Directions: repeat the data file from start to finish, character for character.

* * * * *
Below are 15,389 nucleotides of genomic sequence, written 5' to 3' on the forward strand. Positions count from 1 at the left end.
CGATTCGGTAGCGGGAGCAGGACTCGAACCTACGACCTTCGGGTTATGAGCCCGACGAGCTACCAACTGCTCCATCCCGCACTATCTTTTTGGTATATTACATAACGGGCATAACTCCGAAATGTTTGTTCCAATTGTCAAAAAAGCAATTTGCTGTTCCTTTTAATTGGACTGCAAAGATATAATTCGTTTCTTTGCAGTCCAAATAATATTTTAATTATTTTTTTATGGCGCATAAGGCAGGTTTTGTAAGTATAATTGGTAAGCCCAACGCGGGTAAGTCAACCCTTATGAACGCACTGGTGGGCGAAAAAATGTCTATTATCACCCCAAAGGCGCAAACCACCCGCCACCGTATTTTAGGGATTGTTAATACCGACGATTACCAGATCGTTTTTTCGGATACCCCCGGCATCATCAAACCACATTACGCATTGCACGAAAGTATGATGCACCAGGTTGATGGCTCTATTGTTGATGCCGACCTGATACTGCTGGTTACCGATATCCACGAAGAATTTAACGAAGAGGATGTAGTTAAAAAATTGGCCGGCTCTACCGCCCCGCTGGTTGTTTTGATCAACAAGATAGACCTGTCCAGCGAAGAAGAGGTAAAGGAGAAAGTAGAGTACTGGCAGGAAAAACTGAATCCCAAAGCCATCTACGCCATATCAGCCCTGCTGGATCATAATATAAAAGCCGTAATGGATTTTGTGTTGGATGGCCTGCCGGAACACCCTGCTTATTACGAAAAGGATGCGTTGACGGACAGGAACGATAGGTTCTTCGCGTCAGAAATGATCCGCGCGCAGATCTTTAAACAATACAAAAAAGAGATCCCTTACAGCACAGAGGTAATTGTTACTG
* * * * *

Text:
Below are 15,389 nucleotides of genomic sequence, written 5' to 3' on the forward strand. Positions count from 1 at the left end.
CGATTCGGTAGCGGGAGCAGGACTCGAACCTACGACCTTCGGGTTATGAGCCCGACGAGCTACCAACTGCTCCATCCCGCACTATCTTTTTGGTATATTACATAACGGGCATAACTCCGAAATGTTTGTTCCAATTGTCAAAAAAGCAATTTGCTGTTCCTTTTAATTGGACTGCAAAGATATAATTCGTTTCTTTGCAGTCCAAATAATATTTTAATTATTTTTTTATGGCGCATAAGGCAGGTTTTGTAAGTATAATTGGTAAGCCCAACGCGGGTAAGTCAACCCTTATGAACGCACTGGTGGGCGAAAAAATGTCTATTATCACCCCAAAGGCGCAAACCACCCGCCACCGTATTTTAGGGATTGTTAATACCGACGATTACCAGATCGTTTTTTCGGATACCCCCGGCATCATCAAACCACATTACGCATTGCACGAAAGTATGATGCACCAGGTTGATGGCTCTATTGTTGATGCCGACCTGATACTGCTGGTTACCGATATCCACGAAGAATTTAACGAAGAGGATGTAGTTAAAAAATTGGCCGGCTCTACCGCCCCGCTGGTTGTTTTGATCAACAAGATAGACCTGTCCAGCGAAGAAGAGGTAAAGGAGAAAGTAGAGTACTGGCAGGAAAAACTGAATCCCAAAGCCATCTACGCCATATCAGCCCTGCTGGATCATAATATAAAAGCCGTAATGGATTTTGTGTTGGATGGCCTGCCGGAACACCCTGCTTATTACGAAAAGGATGCGTTGACGGACAGGAACGATAGGTTCTTCGCGTCAGAAATGATCCGCGCGCAGATCTTTAAACAATACAAAAAAGAGATCCCTTACAGCACAGAGGTAATTGTTACTG